How not to talk to your kids

Turns out that praising your kids for their intelligence can actually make them achieve less, according to this New York Magazine article.

Scholars from Reed College and Stanford reviewed over 150 praise studies. Their meta-analysis determined that praised students become risk-averse and lack perceived autonomy. The scholars found consistent correlations between a liberal use of praise and students’ “shorter task persistence, more eye-checking with the teacher, and inflected speech such that answers have the intonation of questions.”

Dweck’s research on overpraised kids strongly suggests that image maintenance becomes their primary concern—they are more competitive and more interested in tearing others down. A raft of very alarming studies illustrate this.

In one, students are given two puzzle tests. Between the first and the second, they are offered a choice between learning a new puzzle strategy for the second test or finding out how they did compared with other students on the first test: They have only enough time to do one or the other. Students praised for intelligence choose to find out their class rank, rather than use the time to prepare.

The number one take home lesson from this article? Be specific when you compliment your children. Don’t tell them how smart they are – compliment them on how hard they worked on that last homework problem.

One Response to “How not to talk to your kids”

  1. makanuiblues Says:

    The article presents a good generalization. Different kids, however, respond differently to different stimuli. I have kids in my class that can’t handle praise. Once you praise them, they immediately do things to get back in their comfort zone – not at the top of the class – not at a place where they can fall from. While sharing results on a test can stimulate some to compete it can cause some to give up and have bad self esteem. “I never score high, so why try.” Unwarranted praise can stop growth with a false sense of talent.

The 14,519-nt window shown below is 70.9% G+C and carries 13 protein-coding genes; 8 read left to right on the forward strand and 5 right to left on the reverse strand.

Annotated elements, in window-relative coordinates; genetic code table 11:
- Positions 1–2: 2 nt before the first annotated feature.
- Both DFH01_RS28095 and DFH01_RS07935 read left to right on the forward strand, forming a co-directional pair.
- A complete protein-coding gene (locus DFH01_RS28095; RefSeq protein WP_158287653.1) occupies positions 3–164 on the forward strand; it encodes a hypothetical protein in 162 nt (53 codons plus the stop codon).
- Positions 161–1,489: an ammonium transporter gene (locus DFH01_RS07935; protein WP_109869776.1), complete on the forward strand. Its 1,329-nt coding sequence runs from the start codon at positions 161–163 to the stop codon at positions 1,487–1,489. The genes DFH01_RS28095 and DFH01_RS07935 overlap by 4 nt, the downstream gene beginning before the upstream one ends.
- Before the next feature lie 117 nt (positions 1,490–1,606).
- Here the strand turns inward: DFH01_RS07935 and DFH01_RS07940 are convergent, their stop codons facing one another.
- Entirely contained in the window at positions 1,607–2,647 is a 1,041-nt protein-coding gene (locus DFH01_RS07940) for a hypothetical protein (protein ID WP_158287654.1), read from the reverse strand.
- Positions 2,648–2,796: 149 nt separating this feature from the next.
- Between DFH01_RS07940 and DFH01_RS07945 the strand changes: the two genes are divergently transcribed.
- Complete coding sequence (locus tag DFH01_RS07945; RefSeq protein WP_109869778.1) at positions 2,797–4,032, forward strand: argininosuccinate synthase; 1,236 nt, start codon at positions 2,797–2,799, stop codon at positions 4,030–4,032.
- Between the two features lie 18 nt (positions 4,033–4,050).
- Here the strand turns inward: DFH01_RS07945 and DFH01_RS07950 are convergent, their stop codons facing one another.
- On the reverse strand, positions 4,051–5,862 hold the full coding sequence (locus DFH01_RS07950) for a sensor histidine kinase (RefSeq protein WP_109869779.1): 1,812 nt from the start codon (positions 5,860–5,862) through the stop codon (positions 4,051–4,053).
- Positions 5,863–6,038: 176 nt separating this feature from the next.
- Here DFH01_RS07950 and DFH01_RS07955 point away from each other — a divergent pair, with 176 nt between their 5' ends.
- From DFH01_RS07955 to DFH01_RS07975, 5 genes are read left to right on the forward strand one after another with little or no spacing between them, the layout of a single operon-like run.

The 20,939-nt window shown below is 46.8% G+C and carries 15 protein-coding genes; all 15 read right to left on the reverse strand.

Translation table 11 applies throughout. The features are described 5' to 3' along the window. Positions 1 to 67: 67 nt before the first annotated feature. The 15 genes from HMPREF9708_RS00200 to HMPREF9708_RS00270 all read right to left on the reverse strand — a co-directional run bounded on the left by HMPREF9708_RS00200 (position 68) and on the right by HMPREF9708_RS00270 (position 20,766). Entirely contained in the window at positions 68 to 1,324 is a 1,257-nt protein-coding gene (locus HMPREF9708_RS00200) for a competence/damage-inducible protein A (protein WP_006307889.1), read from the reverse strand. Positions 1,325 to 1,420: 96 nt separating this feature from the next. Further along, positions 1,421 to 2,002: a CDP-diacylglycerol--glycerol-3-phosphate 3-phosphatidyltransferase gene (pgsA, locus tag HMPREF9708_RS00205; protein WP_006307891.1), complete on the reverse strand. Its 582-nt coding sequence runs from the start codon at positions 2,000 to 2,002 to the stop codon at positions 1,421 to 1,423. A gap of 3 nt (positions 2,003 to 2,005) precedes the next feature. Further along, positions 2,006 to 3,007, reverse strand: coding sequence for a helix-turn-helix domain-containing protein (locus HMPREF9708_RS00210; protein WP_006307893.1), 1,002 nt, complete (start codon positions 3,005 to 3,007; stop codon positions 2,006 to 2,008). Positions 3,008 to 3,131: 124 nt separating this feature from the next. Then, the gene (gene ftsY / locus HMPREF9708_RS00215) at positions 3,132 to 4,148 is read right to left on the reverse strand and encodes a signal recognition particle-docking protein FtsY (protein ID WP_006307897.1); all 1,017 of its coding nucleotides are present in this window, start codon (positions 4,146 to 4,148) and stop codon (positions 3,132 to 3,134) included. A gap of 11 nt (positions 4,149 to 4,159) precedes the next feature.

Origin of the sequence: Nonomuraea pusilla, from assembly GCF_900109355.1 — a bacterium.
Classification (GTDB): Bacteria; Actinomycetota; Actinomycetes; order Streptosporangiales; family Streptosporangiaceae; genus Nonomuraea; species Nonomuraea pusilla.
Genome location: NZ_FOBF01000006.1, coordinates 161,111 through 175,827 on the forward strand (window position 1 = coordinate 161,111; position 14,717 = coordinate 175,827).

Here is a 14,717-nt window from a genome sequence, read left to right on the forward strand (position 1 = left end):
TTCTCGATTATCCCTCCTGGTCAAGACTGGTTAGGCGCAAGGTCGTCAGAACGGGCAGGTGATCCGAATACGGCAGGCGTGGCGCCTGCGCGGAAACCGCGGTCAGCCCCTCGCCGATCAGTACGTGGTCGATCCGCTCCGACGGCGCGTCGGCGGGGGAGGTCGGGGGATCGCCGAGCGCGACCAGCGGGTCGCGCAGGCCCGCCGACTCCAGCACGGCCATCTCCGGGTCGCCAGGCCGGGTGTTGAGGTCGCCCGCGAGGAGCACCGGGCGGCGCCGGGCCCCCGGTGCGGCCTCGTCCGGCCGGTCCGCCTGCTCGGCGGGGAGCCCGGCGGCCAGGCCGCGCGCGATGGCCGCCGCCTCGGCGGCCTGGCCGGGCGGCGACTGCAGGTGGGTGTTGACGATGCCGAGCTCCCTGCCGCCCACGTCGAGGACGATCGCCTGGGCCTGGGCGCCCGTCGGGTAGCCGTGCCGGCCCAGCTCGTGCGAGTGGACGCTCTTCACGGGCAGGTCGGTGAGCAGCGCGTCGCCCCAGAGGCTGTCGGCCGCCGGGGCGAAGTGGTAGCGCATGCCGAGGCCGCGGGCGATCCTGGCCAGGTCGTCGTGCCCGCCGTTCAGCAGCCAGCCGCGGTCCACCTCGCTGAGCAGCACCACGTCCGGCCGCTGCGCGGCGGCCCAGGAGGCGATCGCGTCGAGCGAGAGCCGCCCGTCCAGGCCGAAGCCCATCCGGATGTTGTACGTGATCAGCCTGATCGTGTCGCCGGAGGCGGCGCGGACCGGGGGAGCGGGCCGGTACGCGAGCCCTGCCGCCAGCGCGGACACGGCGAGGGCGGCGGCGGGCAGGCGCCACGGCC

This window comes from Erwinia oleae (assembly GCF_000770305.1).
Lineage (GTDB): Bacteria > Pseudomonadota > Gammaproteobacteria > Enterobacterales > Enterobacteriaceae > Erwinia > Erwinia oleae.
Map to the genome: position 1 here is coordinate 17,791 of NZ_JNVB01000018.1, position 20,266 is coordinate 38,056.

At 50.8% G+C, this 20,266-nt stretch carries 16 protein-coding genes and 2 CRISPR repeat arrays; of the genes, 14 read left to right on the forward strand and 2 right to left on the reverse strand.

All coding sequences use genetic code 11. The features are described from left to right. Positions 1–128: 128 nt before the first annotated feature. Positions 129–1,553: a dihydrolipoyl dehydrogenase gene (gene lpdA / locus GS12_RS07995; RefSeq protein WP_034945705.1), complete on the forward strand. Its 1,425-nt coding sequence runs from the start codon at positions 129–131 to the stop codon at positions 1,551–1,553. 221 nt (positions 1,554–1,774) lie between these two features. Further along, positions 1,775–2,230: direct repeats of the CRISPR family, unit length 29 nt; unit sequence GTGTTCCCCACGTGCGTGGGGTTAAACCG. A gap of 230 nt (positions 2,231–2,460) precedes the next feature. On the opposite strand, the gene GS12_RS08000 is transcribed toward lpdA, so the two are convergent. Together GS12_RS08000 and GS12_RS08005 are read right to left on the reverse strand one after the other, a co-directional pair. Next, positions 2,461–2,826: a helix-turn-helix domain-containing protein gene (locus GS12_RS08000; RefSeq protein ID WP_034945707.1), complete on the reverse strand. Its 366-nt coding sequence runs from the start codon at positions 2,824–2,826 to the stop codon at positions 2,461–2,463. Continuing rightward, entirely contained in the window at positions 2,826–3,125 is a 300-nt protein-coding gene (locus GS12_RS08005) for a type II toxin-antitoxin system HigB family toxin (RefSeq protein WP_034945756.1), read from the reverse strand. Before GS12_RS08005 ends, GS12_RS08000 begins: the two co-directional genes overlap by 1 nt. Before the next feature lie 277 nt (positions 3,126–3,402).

When handing out random praise we are teaching kids that approval is more important than product. Do we want to develop a generation that bases decisions on what others think? A child might think: I will be teased if I play with for the the unpopular kid, so I even though I like him, I won’t jeopardize my position with my peers. And adult might think: I will be ostracized if I stand up for the unpopular race, so I’ll let discrimination stand. If children are given tools to self-evaluate, they may value their own opinions over the group think. Sometimes young adults give “praise” for bad things. So and so is “cool” for being a bully or supplying drugs. Children who make product-based decisions rather than praise-based decisionsi might make better decisions.

    Effective praise is very specific: I like the way you tried a new strategy on that math problem. I like the way you organized you work so others could understand it. I like the way you re-read the part of the paragraph you didn’t understand – how did it help you? Praise is also effective when you have to render constructive criticism: I like the way you used a lot of descriptive words in your essay, now let’s work on putting your ideas in a logical order. These praise statements have a purpose of reinforcing positive behavior over giving kids a “feel good biscuit”

    One other thing. The overimportance of standarized tests are causing a similar reaction with teachers. The need to get a high ranking with test scores dominates over preparing our children for the future.

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